Posted: 18 October 2000
Author: N.V.C. Polunin and C.M. Roberts
Chapman and Hall, London, 1996, Â£75.00
Coral reefs typify human dependence on the marine environment. The current global reef fish catch is around six million tonnes per year and represents up to 25 per cent of total fish landings in some countries, providing indispensable protein for coastal populations.
In the Philippines, for example, an area of just 68 square kilometres supports 17,000 livelihoods. These fisheries are usually small-scale and often provide a last resort income in times of poverty; however, they have generally suffered a dismal management record.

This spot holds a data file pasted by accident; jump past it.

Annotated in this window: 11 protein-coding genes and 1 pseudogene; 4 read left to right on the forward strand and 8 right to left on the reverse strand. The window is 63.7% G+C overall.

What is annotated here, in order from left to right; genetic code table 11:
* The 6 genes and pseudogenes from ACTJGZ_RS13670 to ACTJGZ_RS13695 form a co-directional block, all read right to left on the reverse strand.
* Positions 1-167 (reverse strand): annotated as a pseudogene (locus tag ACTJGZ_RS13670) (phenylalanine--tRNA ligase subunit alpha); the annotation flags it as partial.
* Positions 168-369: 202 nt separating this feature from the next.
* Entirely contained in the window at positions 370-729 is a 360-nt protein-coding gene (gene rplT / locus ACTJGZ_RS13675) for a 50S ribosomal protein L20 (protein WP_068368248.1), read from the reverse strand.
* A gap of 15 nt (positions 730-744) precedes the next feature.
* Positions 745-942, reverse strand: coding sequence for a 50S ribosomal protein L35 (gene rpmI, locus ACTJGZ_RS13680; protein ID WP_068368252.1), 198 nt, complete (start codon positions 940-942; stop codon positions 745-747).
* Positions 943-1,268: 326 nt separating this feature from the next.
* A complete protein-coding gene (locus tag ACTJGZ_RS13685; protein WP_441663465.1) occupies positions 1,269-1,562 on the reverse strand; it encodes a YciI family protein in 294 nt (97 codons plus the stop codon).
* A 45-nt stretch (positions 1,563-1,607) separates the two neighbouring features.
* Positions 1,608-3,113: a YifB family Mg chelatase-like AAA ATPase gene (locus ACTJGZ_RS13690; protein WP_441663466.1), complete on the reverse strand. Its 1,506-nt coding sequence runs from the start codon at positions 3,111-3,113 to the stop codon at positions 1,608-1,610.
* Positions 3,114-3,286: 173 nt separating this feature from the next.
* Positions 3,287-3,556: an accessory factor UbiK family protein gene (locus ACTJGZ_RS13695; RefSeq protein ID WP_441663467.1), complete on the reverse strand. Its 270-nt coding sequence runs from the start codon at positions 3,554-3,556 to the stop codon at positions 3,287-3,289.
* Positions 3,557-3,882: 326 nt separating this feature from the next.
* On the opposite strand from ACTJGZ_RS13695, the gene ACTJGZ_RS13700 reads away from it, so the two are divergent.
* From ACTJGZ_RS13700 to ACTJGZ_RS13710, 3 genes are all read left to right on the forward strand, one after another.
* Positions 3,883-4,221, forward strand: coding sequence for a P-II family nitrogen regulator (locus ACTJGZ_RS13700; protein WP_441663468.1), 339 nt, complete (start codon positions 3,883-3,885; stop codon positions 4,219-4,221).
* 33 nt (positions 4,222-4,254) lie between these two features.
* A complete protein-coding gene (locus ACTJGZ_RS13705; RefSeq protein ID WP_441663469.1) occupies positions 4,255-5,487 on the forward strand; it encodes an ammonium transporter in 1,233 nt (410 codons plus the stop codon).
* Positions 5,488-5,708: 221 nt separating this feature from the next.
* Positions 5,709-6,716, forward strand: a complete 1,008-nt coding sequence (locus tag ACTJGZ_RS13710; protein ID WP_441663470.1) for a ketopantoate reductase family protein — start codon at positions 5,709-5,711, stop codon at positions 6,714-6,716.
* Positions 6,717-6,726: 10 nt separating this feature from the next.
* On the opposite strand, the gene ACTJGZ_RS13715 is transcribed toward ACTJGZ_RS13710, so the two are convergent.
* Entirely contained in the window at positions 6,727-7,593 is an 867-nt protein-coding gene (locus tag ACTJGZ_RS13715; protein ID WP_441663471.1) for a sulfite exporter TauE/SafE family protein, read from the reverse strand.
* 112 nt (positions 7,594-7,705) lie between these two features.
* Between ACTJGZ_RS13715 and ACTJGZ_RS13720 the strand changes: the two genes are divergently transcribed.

Reef fisheries, edited by Polunin and Roberts, brings together fisheries scientists, ecologists and sociologists in the kind of integrated approach that Sylvia Earle might advocate and which is essential to understand these systems. The book covers all aspects of fisheries from egg production to management institutions, with chapters on fish biology, socio-economics, and human ecology. Information previously only to be found in unpublished management reports is synthesized into one volume.
Whilst the text is aimed at researchers, managers and students in this field it will be accessible to non specialists with an interest in these fragile ecosystems.
Reviewer: Maggie Watson
Reviewer Info: Maggie Watson is a research associate with the International Centre for Living Aquatic Resources Management, in the British Virgin Islands.
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